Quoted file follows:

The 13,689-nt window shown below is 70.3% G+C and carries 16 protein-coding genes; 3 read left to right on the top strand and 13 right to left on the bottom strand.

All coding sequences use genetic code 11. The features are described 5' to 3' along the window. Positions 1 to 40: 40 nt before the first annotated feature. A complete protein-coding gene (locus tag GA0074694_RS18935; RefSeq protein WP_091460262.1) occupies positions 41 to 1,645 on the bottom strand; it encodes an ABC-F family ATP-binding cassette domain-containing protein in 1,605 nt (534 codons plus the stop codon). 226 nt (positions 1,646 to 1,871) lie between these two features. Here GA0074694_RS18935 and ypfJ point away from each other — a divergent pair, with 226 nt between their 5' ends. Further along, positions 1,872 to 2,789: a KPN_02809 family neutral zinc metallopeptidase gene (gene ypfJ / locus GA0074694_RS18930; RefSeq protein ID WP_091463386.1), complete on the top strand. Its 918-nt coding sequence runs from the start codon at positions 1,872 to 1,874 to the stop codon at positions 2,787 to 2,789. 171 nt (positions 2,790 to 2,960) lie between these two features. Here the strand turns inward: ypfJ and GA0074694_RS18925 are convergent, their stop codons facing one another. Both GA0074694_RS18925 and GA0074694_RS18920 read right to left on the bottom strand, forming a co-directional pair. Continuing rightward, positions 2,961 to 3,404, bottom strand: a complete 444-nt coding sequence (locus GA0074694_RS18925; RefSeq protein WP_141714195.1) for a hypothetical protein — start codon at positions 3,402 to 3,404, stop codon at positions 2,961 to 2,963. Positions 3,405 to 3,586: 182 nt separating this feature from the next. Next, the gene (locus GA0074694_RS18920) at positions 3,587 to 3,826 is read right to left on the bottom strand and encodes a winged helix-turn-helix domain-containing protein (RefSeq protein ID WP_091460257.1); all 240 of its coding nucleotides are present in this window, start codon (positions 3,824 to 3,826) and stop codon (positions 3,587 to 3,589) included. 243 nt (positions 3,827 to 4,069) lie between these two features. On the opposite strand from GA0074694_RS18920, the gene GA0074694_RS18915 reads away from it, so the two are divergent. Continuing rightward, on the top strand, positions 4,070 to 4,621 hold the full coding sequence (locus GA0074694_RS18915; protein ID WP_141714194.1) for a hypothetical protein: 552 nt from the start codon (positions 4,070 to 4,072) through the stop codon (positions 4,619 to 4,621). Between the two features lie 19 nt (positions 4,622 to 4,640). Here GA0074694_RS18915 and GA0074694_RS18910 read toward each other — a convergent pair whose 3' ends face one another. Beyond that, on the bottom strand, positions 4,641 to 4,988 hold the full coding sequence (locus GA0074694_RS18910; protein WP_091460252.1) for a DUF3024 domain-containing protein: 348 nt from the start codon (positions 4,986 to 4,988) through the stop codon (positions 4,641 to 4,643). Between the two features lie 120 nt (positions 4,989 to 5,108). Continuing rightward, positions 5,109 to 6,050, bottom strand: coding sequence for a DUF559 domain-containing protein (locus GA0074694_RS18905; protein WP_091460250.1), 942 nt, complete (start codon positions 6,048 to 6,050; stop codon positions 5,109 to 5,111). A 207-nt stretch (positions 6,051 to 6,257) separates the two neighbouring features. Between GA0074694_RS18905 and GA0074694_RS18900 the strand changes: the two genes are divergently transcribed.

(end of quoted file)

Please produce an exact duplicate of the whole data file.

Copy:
The 13,689-nt window shown below is 70.3% G+C and carries 16 protein-coding genes; 3 read left to right on the top strand and 13 right to left on the bottom strand.

All coding sequences use genetic code 11. The features are described 5' to 3' along the window. Positions 1 to 40: 40 nt before the first annotated feature. A complete protein-coding gene (locus tag GA0074694_RS18935; RefSeq protein WP_091460262.1) occupies positions 41 to 1,645 on the bottom strand; it encodes an ABC-F family ATP-binding cassette domain-containing protein in 1,605 nt (534 codons plus the stop codon). 226 nt (positions 1,646 to 1,871) lie between these two features. Here GA0074694_RS18935 and ypfJ point away from each other — a divergent pair, with 226 nt between their 5' ends. Further along, positions 1,872 to 2,789: a KPN_02809 family neutral zinc metallopeptidase gene (gene ypfJ / locus GA0074694_RS18930; RefSeq protein ID WP_091463386.1), complete on the top strand. Its 918-nt coding sequence runs from the start codon at positions 1,872 to 1,874 to the stop codon at positions 2,787 to 2,789. 171 nt (positions 2,790 to 2,960) lie between these two features. Here the strand turns inward: ypfJ and GA0074694_RS18925 are convergent, their stop codons facing one another. Both GA0074694_RS18925 and GA0074694_RS18920 read right to left on the bottom strand, forming a co-directional pair. Continuing rightward, positions 2,961 to 3,404, bottom strand: a complete 444-nt coding sequence (locus GA0074694_RS18925; RefSeq protein WP_141714195.1) for a hypothetical protein — start codon at positions 3,402 to 3,404, stop codon at positions 2,961 to 2,963. Positions 3,405 to 3,586: 182 nt separating this feature from the next. Next, the gene (locus GA0074694_RS18920) at positions 3,587 to 3,826 is read right to left on the bottom strand and encodes a winged helix-turn-helix domain-containing protein (RefSeq protein ID WP_091460257.1); all 240 of its coding nucleotides are present in this window, start codon (positions 3,824 to 3,826) and stop codon (positions 3,587 to 3,589) included. 243 nt (positions 3,827 to 4,069) lie between these two features. On the opposite strand from GA0074694_RS18920, the gene GA0074694_RS18915 reads away from it, so the two are divergent. Continuing rightward, on the top strand, positions 4,070 to 4,621 hold the full coding sequence (locus GA0074694_RS18915; protein ID WP_141714194.1) for a hypothetical protein: 552 nt from the start codon (positions 4,070 to 4,072) through the stop codon (positions 4,619 to 4,621). Between the two features lie 19 nt (positions 4,622 to 4,640). Here GA0074694_RS18915 and GA0074694_RS18910 read toward each other — a convergent pair whose 3' ends face one another. Beyond that, on the bottom strand, positions 4,641 to 4,988 hold the full coding sequence (locus GA0074694_RS18910; protein WP_091460252.1) for a DUF3024 domain-containing protein: 348 nt from the start codon (positions 4,986 to 4,988) through the stop codon (positions 4,641 to 4,643). Between the two features lie 120 nt (positions 4,989 to 5,108). Continuing rightward, positions 5,109 to 6,050, bottom strand: coding sequence for a DUF559 domain-containing protein (locus GA0074694_RS18905; protein WP_091460250.1), 942 nt, complete (start codon positions 6,048 to 6,050; stop codon positions 5,109 to 5,111). A 207-nt stretch (positions 6,051 to 6,257) separates the two neighbouring features. Between GA0074694_RS18905 and GA0074694_RS18900 the strand changes: the two genes are divergently transcribed.